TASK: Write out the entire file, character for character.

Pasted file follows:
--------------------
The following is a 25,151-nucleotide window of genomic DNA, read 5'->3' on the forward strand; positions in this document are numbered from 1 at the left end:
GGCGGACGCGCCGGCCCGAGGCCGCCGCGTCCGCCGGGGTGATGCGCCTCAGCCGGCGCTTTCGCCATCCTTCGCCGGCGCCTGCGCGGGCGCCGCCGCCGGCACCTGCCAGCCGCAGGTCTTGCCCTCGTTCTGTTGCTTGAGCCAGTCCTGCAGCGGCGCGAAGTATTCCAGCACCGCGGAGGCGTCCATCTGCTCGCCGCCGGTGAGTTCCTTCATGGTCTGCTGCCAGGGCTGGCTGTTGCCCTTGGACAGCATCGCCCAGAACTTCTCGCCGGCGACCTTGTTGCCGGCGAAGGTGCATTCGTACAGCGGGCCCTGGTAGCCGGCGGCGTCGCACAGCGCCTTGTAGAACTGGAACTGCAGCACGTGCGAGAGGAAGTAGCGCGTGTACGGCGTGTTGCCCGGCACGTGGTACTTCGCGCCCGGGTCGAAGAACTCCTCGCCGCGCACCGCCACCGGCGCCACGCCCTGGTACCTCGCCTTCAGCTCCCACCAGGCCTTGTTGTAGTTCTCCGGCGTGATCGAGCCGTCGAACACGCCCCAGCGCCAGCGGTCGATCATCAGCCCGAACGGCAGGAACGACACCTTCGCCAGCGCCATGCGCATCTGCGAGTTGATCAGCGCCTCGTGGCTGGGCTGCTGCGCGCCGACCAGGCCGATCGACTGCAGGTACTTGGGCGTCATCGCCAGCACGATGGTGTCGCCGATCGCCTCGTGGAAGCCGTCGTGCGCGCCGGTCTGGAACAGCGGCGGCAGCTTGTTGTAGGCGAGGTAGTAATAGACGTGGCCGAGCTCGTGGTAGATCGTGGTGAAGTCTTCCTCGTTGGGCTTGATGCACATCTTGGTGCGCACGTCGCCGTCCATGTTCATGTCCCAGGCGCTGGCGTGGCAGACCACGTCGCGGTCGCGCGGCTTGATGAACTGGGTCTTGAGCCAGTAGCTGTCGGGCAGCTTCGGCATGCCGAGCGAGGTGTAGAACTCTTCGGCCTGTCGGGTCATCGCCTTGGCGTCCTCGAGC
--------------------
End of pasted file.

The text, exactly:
The following is a 25,151-nucleotide window of genomic DNA, read 5'->3' on the forward strand; positions in this document are numbered from 1 at the left end:
GGCGGACGCGCCGGCCCGAGGCCGCCGCGTCCGCCGGGGTGATGCGCCTCAGCCGGCGCTTTCGCCATCCTTCGCCGGCGCCTGCGCGGGCGCCGCCGCCGGCACCTGCCAGCCGCAGGTCTTGCCCTCGTTCTGTTGCTTGAGCCAGTCCTGCAGCGGCGCGAAGTATTCCAGCACCGCGGAGGCGTCCATCTGCTCGCCGCCGGTGAGTTCCTTCATGGTCTGCTGCCAGGGCTGGCTGTTGCCCTTGGACAGCATCGCCCAGAACTTCTCGCCGGCGACCTTGTTGCCGGCGAAGGTGCATTCGTACAGCGGGCCCTGGTAGCCGGCGGCGTCGCACAGCGCCTTGTAGAACTGGAACTGCAGCACGTGCGAGAGGAAGTAGCGCGTGTACGGCGTGTTGCCCGGCACGTGGTACTTCGCGCCCGGGTCGAAGAACTCCTCGCCGCGCACCGCCACCGGCGCCACGCCCTGGTACCTCGCCTTCAGCTCCCACCAGGCCTTGTTGTAGTTCTCCGGCGTGATCGAGCCGTCGAACACGCCCCAGCGCCAGCGGTCGATCATCAGCCCGAACGGCAGGAACGACACCTTCGCCAGCGCCATGCGCATCTGCGAGTTGATCAGCGCCTCGTGGCTGGGCTGCTGCGCGCCGACCAGGCCGATCGACTGCAGGTACTTGGGCGTCATCGCCAGCACGATGGTGTCGCCGATCGCCTCGTGGAAGCCGTCGTGCGCGCCGGTCTGGAACAGCGGCGGCAGCTTGTTGTAGGCGAGGTAGTAATAGACGTGGCCGAGCTCGTGGTAGATCGTGGTGAAGTCTTCCTCGTTGGGCTTGATGCACATCTTGGTGCGCACGTCGCCGTCCATGTTCATGTCCCAGGCGCTGGCGTGGCAGACCACGTCGCGGTCGCGCGGCTTGATGAACTGGGTCTTGAGCCAGTAGCTGTCGGGCAGCTTCGGCATGCCGAGCGAGGTGTAGAACTCTTCGGCCTGTCGGGTCATCGCCTTGGCGTCCTCGAGC